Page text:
Packsaddle See & Do
On the Silver City Highway between Broken Hill and Tibooburra, you'll find Packsaddle. A gum-lined creek crosses the highway a short distance to the north of the Packsaddle Roadhouse and some say the creek was named when Burke and Wills crossed the area to the east, near Wonnaminta, and lost a packsaddle from a camel or horse.
Whatever the reason, this is one of many ephemeral creeks in the district which flow westward through adjoining properties.
Packsaddle was one of the properties that formed part of the Goldsborough and Company holdings. During the days of coach travel, a shanty hotel operated in the vicinity of today's roadhouse, providing exchange horses, accommodation, and a meal and a drink to the travelling public.
Just a simple, corrugated iron structure, the hotel closed in the 1920s when the advent of motorised transport changed outback travel forever. Call in and see the museum which houses an array of relics from days gone by.
There is something impossibly romantic about Tibooburra; there it is in the far north-western corner (Corner Country) of New South Wales. Tibooburra is 335 km north of Broken Hill, 1504 km northwest of Sydney, 900 km from Adelaide. It seems so isolated and yet it is full of friendliness and activity.
Today, Tibooburra is home to Sturt National Park, New South Wales Police, and the Tibooburra Outback School of the Air. The township has two hotels, motel rooms, cabins and a caravan park and a hotel to accommodate visitors. There is a post office with banking and internet access, supermarket and cafe facilities. The Royal Flying Doctor Service visits each Tuesday for a clinic.
Milparinka is one of only two townships surviving in the Corner Country, the other being the larger community of Tibooburra. When gold was discovered in the 1870s, a rush to the Corner Country began, with miners travelling overland from Wilcannia, and from Farina on the Ghan Railway line, travelling overland across largely waterless terrain. No visit to Outback New South Wales can really be considered complete without pausing at Milparinka and thinking about the lives of the early settlers.
Today, Milparinka is a ghost of its former self, but as heritage township has much to offer. A devoted local community group has restored four of the most significant buildings, the courthouse, police station, gaol cells, and former kitchen and turned them into a vibrant, award-winning Heritage Precinct, and one of the original hotels, the Albert ( now known as the Milparinka Hotel) still operates.
Mutawintji National Park has been a significant place in the lives of local Aboriginal people for a long time and is worth the four-and-a-half-hour trip from Packsaddle just for its beauty and tranquillity. They say you can feel it when you're there. In years gone by it served as a place for large gatherings where business, social and cultural interests were furthered. Hear about the features of the landscape in and around Mutawintji on a guided tour of the Mutawintji Historic Site with a traditional owner.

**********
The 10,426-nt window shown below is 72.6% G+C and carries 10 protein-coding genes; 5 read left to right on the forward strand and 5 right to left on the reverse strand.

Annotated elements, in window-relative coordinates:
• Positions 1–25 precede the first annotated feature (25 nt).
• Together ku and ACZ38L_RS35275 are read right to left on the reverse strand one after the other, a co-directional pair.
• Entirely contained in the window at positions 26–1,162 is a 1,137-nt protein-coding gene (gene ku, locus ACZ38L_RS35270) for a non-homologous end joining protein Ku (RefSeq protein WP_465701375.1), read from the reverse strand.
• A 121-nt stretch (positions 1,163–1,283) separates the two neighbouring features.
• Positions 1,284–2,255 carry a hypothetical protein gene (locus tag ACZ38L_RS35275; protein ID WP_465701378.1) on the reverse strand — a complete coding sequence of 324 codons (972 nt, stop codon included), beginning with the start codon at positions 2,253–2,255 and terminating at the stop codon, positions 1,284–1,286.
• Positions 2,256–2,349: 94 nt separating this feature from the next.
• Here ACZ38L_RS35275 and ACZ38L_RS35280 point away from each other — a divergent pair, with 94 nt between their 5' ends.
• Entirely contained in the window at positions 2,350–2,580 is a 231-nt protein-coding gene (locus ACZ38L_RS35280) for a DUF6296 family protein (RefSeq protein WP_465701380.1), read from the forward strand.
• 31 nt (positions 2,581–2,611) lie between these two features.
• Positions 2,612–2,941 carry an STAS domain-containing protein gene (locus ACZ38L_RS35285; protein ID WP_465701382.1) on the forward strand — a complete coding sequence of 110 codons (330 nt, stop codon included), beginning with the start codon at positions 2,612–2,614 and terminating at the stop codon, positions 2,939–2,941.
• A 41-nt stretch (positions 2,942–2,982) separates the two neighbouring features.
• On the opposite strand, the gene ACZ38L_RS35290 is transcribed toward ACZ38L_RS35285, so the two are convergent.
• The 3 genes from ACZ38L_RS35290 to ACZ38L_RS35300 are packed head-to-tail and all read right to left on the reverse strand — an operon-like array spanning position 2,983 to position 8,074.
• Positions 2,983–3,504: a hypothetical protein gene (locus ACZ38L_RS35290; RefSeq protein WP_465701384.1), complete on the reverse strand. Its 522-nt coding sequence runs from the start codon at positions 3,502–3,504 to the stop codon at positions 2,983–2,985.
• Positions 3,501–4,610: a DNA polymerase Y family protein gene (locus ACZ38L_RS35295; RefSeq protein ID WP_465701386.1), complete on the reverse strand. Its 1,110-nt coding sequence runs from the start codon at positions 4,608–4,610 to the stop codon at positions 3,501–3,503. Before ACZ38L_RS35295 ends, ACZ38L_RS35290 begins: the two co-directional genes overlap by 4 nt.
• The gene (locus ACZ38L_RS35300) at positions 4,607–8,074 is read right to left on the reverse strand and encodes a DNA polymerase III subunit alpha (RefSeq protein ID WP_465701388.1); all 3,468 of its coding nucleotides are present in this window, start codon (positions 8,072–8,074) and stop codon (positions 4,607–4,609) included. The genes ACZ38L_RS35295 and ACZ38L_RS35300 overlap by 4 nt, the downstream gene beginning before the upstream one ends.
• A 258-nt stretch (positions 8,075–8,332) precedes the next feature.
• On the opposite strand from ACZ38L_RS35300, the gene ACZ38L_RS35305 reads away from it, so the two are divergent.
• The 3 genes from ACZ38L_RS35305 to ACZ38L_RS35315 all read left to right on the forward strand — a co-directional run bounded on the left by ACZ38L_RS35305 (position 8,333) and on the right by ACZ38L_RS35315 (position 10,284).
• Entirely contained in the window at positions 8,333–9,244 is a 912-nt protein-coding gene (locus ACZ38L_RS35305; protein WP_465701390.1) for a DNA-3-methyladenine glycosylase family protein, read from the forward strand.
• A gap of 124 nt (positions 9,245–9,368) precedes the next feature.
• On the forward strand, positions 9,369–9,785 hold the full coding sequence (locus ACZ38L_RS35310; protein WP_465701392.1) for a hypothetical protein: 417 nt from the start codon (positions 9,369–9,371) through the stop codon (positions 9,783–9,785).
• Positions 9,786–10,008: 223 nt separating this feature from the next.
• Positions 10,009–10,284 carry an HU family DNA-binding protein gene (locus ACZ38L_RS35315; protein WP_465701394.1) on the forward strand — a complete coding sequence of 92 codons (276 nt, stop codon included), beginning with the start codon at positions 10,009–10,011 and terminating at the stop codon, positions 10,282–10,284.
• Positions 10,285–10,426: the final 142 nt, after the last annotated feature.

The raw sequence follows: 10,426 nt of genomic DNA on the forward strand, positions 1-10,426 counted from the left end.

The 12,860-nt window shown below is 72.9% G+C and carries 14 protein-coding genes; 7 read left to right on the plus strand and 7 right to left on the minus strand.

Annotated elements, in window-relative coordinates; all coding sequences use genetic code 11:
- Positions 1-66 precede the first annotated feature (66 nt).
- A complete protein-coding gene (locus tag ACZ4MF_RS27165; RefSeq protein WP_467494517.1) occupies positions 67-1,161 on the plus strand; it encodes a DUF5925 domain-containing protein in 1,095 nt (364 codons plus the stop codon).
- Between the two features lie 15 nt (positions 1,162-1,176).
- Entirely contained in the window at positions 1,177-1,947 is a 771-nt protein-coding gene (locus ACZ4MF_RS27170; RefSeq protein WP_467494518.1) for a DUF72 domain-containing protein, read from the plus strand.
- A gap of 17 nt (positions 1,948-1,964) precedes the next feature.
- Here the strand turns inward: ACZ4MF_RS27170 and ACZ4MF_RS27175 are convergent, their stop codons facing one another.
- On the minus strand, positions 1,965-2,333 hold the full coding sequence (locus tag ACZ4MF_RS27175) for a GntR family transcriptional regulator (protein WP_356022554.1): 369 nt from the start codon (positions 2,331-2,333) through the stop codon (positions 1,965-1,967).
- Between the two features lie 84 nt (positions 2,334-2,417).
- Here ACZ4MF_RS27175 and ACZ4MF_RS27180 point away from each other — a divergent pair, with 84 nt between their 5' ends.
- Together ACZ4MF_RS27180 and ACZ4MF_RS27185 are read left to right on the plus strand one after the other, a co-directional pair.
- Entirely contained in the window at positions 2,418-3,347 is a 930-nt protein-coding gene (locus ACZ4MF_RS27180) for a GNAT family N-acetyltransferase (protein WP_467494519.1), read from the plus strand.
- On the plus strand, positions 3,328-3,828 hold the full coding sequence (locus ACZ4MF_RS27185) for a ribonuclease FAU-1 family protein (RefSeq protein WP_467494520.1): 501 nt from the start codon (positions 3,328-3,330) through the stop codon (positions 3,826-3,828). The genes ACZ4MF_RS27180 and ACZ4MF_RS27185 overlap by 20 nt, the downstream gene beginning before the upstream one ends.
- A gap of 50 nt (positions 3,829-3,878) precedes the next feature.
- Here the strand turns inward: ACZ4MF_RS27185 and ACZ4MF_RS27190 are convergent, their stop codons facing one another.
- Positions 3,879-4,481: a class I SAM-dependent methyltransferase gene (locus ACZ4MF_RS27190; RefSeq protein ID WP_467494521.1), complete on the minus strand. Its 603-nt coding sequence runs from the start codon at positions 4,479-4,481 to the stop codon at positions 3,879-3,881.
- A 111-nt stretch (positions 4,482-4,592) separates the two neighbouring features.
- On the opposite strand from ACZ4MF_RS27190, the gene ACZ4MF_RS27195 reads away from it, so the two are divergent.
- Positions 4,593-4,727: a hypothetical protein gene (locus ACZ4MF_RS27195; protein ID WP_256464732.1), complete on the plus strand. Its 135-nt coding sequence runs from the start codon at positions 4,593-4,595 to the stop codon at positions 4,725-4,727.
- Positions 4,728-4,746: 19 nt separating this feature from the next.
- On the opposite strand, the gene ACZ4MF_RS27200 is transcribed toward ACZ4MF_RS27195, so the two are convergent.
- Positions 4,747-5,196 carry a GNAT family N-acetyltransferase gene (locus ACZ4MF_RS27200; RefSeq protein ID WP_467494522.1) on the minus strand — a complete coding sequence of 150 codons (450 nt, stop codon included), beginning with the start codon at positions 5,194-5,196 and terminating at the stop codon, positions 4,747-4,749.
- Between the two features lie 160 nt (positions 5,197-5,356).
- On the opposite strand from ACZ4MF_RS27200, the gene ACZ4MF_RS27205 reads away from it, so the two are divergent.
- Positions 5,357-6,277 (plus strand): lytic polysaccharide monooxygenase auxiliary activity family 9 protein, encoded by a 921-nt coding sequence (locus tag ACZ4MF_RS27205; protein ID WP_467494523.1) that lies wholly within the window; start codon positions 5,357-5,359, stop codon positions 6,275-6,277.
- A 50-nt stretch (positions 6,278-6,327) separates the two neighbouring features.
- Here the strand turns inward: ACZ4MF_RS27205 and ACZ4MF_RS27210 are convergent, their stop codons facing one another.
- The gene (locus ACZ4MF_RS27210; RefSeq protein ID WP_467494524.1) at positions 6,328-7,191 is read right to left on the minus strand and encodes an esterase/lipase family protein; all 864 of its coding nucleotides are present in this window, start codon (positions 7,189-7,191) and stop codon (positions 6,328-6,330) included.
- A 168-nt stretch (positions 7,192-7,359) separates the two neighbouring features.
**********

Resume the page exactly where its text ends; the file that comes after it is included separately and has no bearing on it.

Immerse yourself in the landscape of the park's walks, amazing gorges, ephemeral creeks, waterholes and prolific birdlife. Learn about the geology of the area that is considered to be of major palaeontologic significance.
The surveyed north-west corner of New South Wales, Cameron Corner, is the point at which the states of New South Wales, Queensland and South Australia meet and it is this corner that forms the north-west boundary of Sturt National Park – one of New South Wales's largest National Parks at 340,000 ha.
The drive from Tibooburra to Cameron Corner takes the visitor through a diverse landscape including the Waka Claypan, past Fort Grey which was a provisions stockade built by explorer Charles Sturt for his inland expeditions, and on to the Corner. Along the way is the Dog Fence which, at 5,000+km, is the worlds longest fence.
White Cliffs Opal Fields and Heritage Trail
White Cliffs is a four hour trip from Packsaddle through scrubby, semi-desert saltbush. You can take the easy way or the dusty trail. Whichever way you go, it's worth the effort. Opals mined in White Cliffs are far more vivid and vastly superior to opals mined in other countries. The heritage trail allows you to amble your way through a dozen significant sites around town where you can appreciate its pioneering history.
Broken Hill is a city situated in the far west of New South Wales and is worth the leisurely day trip from Packsaddle. It is surrounded by vast arid plains. Often described as an oasis in the desert, Broken Hill was built on the back of a mining boom that began in the 1880s.
Broken Hill offers several underground mine tours available for visitors. Broken Hill has developed into an important regional art centre with a collection of galleries and outdoor parks featuring stone sculptures.